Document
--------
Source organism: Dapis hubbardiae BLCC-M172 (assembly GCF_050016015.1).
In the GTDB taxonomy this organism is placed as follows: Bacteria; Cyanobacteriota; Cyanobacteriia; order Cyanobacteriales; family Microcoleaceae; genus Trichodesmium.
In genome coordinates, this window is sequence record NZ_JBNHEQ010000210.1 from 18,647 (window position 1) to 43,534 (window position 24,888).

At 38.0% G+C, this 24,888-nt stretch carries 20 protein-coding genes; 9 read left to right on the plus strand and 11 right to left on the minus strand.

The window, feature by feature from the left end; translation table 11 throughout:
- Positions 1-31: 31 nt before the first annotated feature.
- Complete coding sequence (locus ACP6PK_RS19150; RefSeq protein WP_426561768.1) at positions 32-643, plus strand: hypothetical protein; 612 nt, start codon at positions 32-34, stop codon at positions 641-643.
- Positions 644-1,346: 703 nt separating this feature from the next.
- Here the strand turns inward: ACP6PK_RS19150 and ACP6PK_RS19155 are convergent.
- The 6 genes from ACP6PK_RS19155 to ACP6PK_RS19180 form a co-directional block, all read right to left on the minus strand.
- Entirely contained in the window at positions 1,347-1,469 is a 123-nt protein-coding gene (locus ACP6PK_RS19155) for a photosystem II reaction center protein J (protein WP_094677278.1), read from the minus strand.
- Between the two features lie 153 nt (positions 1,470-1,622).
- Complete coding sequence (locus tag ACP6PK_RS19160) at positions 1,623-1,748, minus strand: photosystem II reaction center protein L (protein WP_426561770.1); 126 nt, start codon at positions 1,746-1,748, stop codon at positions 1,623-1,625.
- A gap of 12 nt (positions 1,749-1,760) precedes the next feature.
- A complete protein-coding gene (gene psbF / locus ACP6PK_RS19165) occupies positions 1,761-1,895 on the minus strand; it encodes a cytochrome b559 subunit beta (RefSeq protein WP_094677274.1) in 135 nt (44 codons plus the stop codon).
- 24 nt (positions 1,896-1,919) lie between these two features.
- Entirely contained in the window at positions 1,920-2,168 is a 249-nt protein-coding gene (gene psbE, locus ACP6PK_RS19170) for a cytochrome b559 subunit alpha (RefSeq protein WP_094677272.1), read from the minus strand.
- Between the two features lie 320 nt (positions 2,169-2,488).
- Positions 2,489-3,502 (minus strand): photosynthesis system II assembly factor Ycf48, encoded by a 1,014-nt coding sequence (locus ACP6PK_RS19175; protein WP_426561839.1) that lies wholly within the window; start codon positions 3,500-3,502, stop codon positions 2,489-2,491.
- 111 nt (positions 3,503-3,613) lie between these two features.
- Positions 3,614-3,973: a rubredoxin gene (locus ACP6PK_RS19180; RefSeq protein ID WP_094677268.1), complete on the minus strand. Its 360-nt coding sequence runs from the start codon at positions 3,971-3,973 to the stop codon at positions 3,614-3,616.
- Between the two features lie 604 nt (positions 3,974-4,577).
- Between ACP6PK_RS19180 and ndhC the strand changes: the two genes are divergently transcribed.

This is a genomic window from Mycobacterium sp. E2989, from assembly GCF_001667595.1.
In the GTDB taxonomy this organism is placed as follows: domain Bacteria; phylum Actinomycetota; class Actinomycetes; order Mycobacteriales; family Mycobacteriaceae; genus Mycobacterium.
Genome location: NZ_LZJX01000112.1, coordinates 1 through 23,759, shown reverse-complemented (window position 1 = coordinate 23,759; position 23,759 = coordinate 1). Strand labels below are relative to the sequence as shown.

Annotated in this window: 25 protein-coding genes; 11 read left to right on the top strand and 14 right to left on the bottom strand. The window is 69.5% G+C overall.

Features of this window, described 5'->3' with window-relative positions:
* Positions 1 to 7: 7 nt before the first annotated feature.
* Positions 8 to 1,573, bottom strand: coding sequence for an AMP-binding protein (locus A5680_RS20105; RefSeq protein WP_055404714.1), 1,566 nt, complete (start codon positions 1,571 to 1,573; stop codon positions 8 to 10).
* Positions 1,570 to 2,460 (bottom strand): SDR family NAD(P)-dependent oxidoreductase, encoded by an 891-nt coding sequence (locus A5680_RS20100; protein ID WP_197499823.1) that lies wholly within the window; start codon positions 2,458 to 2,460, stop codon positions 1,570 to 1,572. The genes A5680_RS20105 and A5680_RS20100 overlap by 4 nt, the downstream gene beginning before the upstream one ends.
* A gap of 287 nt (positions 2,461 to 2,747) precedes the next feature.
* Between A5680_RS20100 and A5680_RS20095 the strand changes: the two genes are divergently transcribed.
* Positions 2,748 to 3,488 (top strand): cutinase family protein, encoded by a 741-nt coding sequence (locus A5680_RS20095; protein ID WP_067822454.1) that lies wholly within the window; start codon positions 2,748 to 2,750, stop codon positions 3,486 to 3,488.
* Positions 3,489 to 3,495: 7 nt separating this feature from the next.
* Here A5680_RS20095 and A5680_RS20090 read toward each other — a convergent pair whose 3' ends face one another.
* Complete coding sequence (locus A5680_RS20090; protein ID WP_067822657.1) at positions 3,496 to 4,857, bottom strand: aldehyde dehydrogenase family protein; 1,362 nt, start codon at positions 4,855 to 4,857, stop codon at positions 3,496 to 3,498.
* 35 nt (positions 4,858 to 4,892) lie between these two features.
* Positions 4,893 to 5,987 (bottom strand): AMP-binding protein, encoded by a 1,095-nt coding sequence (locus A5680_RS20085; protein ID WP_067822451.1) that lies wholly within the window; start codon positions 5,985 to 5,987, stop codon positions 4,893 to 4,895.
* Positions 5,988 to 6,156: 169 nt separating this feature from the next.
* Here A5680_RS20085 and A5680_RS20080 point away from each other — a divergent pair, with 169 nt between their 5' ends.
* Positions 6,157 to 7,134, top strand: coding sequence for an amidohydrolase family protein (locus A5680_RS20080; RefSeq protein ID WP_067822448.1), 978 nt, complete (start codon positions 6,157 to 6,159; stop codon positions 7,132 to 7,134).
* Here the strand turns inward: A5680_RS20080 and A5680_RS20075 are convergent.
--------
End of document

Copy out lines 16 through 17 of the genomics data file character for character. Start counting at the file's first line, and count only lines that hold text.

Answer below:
- 24 nt (positions 1,896-1,919) lie between these two features.
- Entirely contained in the window at positions 1,920-2,168 is a 249-nt protein-coding gene (gene psbE, locus ACP6PK_RS19170) for a cytochrome b559 subunit alpha (RefSeq protein WP_094677272.1), read from the minus strand.